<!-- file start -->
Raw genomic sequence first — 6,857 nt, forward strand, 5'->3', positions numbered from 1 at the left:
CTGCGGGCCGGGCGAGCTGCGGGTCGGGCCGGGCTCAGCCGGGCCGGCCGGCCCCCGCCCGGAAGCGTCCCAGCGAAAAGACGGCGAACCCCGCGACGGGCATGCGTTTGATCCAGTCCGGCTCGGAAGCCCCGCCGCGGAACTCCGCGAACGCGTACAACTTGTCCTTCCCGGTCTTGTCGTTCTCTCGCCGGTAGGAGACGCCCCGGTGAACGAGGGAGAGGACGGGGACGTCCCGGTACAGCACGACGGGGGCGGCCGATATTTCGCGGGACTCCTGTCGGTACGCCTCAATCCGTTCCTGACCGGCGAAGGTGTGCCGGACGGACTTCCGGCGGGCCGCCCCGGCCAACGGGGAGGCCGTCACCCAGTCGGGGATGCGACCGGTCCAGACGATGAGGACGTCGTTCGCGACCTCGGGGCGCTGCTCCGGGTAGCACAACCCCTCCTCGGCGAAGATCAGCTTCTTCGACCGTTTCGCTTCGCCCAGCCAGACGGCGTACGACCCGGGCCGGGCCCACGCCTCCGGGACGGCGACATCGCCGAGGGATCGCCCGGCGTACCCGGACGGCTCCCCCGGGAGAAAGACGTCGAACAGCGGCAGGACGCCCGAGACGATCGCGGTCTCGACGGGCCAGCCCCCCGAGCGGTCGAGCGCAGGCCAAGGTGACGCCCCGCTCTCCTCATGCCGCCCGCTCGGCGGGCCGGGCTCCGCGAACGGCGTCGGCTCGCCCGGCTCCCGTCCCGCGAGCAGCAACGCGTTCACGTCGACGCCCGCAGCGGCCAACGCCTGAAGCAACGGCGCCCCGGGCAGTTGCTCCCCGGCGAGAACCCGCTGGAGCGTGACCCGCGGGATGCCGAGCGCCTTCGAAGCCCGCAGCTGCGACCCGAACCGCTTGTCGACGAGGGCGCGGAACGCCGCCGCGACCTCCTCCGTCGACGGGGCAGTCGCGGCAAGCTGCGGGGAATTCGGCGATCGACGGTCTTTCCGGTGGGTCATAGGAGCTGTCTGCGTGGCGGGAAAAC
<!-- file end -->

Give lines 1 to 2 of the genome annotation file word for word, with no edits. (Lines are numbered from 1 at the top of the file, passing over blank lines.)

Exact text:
Raw genomic sequence first — 6,857 nt, forward strand, 5'->3', positions numbered from 1 at the left:
CTGCGGGCCGGGCGAGCTGCGGGTCGGGCCGGGCTCAGCCGGGCCGGCCGGCCCCCGCCCGGAAGCGTCCCAGCGAAAAGACGGCGAACCCCGCGACGGGCATGCGTTTGATCCAGTCCGGCTCGGAAGCCCCGCCGCGGAACTCCGCGAACGCGTACAACTTGTCCTTCCCGGTCTTGTCGTTCTCTCGCCGGTAGGAGACGCCCCGGTGAACGAGGGAGAGGACGGGGACGTCCCGGTACAGCACGACGGGGGCGGCCGATATTTCGCGGGACTCCTGTCGGTACGCCTCAATCCGTTCCTGACCGGCGAAGGTGTGCCGGACGGACTTCCGGCGGGCCGCCCCGGCCAACGGGGAGGCCGTCACCCAGTCGGGGATGCGACCGGTCCAGACGATGAGGACGTCGTTCGCGACCTCGGGGCGCTGCTCCGGGTAGCACAACCCCTCCTCGGCGAAGATCAGCTTCTTCGACCGTTTCGCTTCGCCCAGCCAGACGGCGTACGACCCGGGCCGGGCCCACGCCTCCGGGACGGCGACATCGCCGAGGGATCGCCCGGCGTACCCGGACGGCTCCCCCGGGAGAAAGACGTCGAACAGCGGCAGGACGCCCGAGACGATCGCGGTCTCGACGGGCCAGCCCCCCGAGCGGTCGAGCGCAGGCCAAGGTGACGCCCCGCTCTCCTCATGCCGCCCGCTCGGCGGGCCGGGCTCCGCGAACGGCGTCGGCTCGCCCGGCTCCCGTCCCGCGAGCAGCAACGCGTTCACGTCGACGCCCGCAGCGGCCAACGCCTGAAGCAACGGCGCCCCGGGCAGTTGCTCCCCGGCGAGAACCCGCTGGAGCGTGACCCGCGGGATGCCGAGCGCCTTCGAAGCCCGCAGCTGCGACCCGAACCGCTTGTCGACGAGGGCGCGGAACGCCGCCGCGACCTCCTCCGTCGACGGGGCAGTCGCGGCAAGCTGCGGGGAATTCGGCGATCGACGGTCTTTCCGGTGGGTCATAGGAGCTGTCTGCGTGGCGGGAAAAC